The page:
Does your company have corporate directors? If so, you might want to read on.
Some businesses have sought to mitigate the risks of potential personal liability for directors by interposing a sole "corporate director" - commonly a limited liability company - between individual (human) directors and the subject (trading) company. The individual directors are then appointed directors of the corporate director.
If you have such an arrangement in place, you need to be aware that the arrangement may not in fact protect the individual directors and that, from 1 October 2010, all companies (including dormant companies) must have at least one human director. Taking each of these points in turn:
1. The arrangement may not protect the individual directors.
A recent court decision in England has confirmed that individual directors of corporate directors must be careful not to overstep the confines of their role as a member of the board of the corporate director. If an individual director steps outside the confines and acts directly in relation to the affairs of the subject company, as if he or she were a director of the subject company, the courts can decide that he or she is (or was), in legal terms, a director of the subject company.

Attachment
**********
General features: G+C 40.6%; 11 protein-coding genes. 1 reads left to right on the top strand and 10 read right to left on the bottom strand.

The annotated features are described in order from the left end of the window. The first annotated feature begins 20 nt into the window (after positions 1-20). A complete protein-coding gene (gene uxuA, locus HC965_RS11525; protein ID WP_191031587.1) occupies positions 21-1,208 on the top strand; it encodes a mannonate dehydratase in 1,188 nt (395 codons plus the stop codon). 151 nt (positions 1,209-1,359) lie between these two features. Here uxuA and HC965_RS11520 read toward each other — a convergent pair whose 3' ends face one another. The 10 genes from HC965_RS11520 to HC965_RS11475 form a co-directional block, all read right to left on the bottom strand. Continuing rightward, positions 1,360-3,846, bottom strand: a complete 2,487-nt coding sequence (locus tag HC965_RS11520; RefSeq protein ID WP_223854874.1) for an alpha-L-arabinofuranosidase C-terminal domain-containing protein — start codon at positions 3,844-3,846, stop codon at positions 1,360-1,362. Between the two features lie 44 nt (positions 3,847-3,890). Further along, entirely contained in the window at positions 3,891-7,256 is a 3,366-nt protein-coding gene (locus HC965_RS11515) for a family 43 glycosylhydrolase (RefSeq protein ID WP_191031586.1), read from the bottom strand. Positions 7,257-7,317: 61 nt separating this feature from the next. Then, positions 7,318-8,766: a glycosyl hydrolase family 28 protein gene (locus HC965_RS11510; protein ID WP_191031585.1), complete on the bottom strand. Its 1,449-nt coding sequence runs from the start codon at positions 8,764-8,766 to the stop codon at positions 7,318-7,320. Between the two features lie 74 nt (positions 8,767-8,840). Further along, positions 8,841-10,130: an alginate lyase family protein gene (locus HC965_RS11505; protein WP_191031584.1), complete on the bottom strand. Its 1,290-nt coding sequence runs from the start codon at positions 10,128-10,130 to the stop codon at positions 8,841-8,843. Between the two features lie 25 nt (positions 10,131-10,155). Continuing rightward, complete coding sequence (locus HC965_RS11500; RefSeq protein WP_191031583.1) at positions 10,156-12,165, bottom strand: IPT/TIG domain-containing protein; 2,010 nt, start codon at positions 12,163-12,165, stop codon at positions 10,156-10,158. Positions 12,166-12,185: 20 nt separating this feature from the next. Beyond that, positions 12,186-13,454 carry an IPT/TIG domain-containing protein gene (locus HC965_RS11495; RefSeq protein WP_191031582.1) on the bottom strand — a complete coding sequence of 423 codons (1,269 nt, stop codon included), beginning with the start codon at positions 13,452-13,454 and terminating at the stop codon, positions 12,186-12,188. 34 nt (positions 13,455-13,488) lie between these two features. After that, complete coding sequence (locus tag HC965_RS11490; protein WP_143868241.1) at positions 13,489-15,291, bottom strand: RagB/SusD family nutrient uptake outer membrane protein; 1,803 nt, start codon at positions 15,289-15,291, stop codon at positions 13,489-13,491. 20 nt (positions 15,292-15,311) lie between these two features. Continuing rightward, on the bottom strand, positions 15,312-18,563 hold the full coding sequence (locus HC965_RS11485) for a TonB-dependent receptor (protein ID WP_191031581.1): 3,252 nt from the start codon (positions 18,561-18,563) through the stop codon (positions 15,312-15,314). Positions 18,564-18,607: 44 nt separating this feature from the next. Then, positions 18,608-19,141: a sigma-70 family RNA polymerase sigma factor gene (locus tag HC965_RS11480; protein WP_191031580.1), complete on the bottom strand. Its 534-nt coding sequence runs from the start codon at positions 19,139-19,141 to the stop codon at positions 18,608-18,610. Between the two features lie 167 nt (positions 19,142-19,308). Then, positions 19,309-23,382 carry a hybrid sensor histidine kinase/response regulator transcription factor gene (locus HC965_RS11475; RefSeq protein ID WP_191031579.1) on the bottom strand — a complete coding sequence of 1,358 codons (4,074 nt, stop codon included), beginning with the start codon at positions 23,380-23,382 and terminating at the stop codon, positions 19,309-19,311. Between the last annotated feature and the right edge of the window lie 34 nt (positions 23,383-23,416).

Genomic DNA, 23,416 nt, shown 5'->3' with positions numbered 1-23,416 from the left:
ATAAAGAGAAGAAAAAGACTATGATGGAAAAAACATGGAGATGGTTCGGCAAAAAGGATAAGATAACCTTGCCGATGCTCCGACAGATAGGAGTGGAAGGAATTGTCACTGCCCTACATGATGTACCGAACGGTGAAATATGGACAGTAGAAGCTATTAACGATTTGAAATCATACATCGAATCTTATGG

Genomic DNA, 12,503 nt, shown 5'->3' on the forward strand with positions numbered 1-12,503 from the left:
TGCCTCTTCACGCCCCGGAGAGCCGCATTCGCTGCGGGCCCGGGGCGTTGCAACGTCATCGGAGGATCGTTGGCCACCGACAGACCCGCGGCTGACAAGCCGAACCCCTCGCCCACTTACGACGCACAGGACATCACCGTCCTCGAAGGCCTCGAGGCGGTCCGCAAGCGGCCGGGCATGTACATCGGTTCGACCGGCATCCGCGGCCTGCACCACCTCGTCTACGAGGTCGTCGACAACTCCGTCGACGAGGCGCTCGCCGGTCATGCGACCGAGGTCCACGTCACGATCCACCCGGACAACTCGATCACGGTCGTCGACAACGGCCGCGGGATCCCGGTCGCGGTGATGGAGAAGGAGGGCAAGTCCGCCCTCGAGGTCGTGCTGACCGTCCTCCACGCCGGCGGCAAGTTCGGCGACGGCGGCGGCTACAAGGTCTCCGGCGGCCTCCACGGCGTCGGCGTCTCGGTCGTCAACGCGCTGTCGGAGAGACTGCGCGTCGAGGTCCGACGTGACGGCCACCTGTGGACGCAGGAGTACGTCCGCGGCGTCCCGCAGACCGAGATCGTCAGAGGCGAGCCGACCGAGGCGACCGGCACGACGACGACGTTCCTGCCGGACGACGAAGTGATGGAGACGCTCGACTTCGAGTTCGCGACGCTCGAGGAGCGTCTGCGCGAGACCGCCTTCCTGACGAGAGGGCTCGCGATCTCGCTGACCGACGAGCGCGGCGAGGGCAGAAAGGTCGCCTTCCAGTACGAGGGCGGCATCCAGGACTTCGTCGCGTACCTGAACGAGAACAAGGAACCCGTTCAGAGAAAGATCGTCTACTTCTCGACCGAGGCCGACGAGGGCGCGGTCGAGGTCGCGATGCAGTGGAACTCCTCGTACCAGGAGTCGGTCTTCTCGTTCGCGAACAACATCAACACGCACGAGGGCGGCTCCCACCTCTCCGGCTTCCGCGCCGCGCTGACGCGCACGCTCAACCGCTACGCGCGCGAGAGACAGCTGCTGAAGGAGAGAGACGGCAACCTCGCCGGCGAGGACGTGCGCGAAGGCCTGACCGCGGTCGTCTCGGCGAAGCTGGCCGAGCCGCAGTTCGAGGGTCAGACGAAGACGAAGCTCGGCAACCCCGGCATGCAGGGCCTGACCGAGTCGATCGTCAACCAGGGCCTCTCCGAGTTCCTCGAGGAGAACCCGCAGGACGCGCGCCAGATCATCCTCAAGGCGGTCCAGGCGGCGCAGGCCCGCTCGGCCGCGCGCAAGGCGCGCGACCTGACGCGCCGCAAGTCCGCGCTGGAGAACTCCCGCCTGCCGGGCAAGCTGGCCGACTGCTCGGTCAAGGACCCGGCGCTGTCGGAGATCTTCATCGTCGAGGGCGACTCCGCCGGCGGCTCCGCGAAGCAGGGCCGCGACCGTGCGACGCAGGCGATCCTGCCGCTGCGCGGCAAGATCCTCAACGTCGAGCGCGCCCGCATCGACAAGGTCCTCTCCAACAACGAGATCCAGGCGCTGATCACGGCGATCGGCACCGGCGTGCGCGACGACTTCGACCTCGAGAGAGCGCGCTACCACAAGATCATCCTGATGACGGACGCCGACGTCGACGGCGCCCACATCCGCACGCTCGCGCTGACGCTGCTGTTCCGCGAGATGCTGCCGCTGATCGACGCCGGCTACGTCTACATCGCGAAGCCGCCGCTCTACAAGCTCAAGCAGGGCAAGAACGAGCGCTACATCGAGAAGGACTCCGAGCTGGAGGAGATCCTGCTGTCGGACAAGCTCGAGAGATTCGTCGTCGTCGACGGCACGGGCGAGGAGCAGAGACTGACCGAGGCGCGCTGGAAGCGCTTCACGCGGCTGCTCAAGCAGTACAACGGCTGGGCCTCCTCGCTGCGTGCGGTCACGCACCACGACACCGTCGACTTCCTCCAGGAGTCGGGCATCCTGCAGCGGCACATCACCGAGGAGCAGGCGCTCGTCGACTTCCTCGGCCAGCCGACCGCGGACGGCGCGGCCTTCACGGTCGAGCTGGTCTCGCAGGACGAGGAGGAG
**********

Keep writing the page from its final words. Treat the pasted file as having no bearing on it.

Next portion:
So, what can individual directors of a corporate director do to protect themselves from personal liability? There are no hard and fast rules as to keeping within such confines - this will always depend on the circumstances - but, as a practical matter, keeping proper board minutes of decisions made by the board of the corporate director, and agreeing (and documenting) who is doing what on behalf of the corporate director, could help keep the roles distinct.
It would also be sensible for individual directors to be clear about the capacity in which they are acting - for example, by signing off letters and documents of the subject company: "signed by [name of individual director] for and on behalf of [Corporate Director] Limited, a director of [subject company] Limited".
2. From 1 October 2010 all companies (including dormant companies) must have at least one human director.
For most companies, this has been a requirement since 1 October 2008, but some companies formed before that date were granted a period of grace until 1 October 2010. Companies in default may be subject to fines for both the company and directors in default, with the possibility of additional daily default fines being issued.